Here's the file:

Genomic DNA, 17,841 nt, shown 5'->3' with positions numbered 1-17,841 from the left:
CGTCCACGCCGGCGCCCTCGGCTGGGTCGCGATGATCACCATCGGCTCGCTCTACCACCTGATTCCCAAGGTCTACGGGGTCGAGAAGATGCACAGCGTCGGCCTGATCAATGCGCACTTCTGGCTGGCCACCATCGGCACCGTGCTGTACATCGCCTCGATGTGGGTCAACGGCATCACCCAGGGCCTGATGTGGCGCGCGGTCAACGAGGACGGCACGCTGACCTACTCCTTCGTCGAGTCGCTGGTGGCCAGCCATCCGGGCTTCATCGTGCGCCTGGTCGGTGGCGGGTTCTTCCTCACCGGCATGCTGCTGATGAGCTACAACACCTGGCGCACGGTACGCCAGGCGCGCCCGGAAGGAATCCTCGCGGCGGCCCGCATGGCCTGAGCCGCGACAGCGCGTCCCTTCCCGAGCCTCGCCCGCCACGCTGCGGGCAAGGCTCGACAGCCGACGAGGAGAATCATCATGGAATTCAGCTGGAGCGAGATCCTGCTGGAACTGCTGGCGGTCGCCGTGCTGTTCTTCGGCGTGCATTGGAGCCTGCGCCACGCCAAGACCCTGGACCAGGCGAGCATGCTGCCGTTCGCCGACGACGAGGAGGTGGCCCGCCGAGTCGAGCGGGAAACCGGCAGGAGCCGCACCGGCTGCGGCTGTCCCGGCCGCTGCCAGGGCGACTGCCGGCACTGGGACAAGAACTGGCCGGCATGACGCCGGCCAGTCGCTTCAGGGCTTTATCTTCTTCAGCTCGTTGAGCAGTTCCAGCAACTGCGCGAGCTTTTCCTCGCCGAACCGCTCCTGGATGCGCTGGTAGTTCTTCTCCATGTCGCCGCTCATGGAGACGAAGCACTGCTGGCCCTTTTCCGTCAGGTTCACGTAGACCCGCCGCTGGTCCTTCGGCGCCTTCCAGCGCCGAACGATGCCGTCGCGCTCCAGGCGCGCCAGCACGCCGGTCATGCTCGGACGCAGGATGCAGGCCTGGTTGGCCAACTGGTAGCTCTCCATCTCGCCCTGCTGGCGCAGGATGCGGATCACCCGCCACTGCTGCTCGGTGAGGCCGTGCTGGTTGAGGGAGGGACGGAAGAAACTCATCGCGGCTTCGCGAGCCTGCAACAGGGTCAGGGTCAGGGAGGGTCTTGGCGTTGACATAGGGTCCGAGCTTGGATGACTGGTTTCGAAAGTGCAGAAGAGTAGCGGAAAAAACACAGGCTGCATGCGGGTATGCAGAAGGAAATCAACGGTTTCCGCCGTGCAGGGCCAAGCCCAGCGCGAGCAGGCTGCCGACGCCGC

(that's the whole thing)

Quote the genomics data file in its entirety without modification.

Genomic DNA, 17,841 nt, shown 5'->3' with positions numbered 1-17,841 from the left:
CGTCCACGCCGGCGCCCTCGGCTGGGTCGCGATGATCACCATCGGCTCGCTCTACCACCTGATTCCCAAGGTCTACGGGGTCGAGAAGATGCACAGCGTCGGCCTGATCAATGCGCACTTCTGGCTGGCCACCATCGGCACCGTGCTGTACATCGCCTCGATGTGGGTCAACGGCATCACCCAGGGCCTGATGTGGCGCGCGGTCAACGAGGACGGCACGCTGACCTACTCCTTCGTCGAGTCGCTGGTGGCCAGCCATCCGGGCTTCATCGTGCGCCTGGTCGGTGGCGGGTTCTTCCTCACCGGCATGCTGCTGATGAGCTACAACACCTGGCGCACGGTACGCCAGGCGCGCCCGGAAGGAATCCTCGCGGCGGCCCGCATGGCCTGAGCCGCGACAGCGCGTCCCTTCCCGAGCCTCGCCCGCCACGCTGCGGGCAAGGCTCGACAGCCGACGAGGAGAATCATCATGGAATTCAGCTGGAGCGAGATCCTGCTGGAACTGCTGGCGGTCGCCGTGCTGTTCTTCGGCGTGCATTGGAGCCTGCGCCACGCCAAGACCCTGGACCAGGCGAGCATGCTGCCGTTCGCCGACGACGAGGAGGTGGCCCGCCGAGTCGAGCGGGAAACCGGCAGGAGCCGCACCGGCTGCGGCTGTCCCGGCCGCTGCCAGGGCGACTGCCGGCACTGGGACAAGAACTGGCCGGCATGACGCCGGCCAGTCGCTTCAGGGCTTTATCTTCTTCAGCTCGTTGAGCAGTTCCAGCAACTGCGCGAGCTTTTCCTCGCCGAACCGCTCCTGGATGCGCTGGTAGTTCTTCTCCATGTCGCCGCTCATGGAGACGAAGCACTGCTGGCCCTTTTCCGTCAGGTTCACGTAGACCCGCCGCTGGTCCTTCGGCGCCTTCCAGCGCCGAACGATGCCGTCGCGCTCCAGGCGCGCCAGCACGCCGGTCATGCTCGGACGCAGGATGCAGGCCTGGTTGGCCAACTGGTAGCTCTCCATCTCGCCCTGCTGGCGCAGGATGCGGATCACCCGCCACTGCTGCTCGGTGAGGCCGTGCTGGTTGAGGGAGGGACGGAAGAAACTCATCGCGGCTTCGCGAGCCTGCAACAGGGTCAGGGTCAGGGAGGGTCTTGGCGTTGACATAGGGTCCGAGCTTGGATGACTGGTTTCGAAAGTGCAGAAGAGTAGCGGAAAAAACACAGGCTGCATGCGGGTATGCAGAAGGAAATCAACGGTTTCCGCCGTGCAGGGCCAAGCCCAGCGCGAGCAGGCTGCCGACGCCGC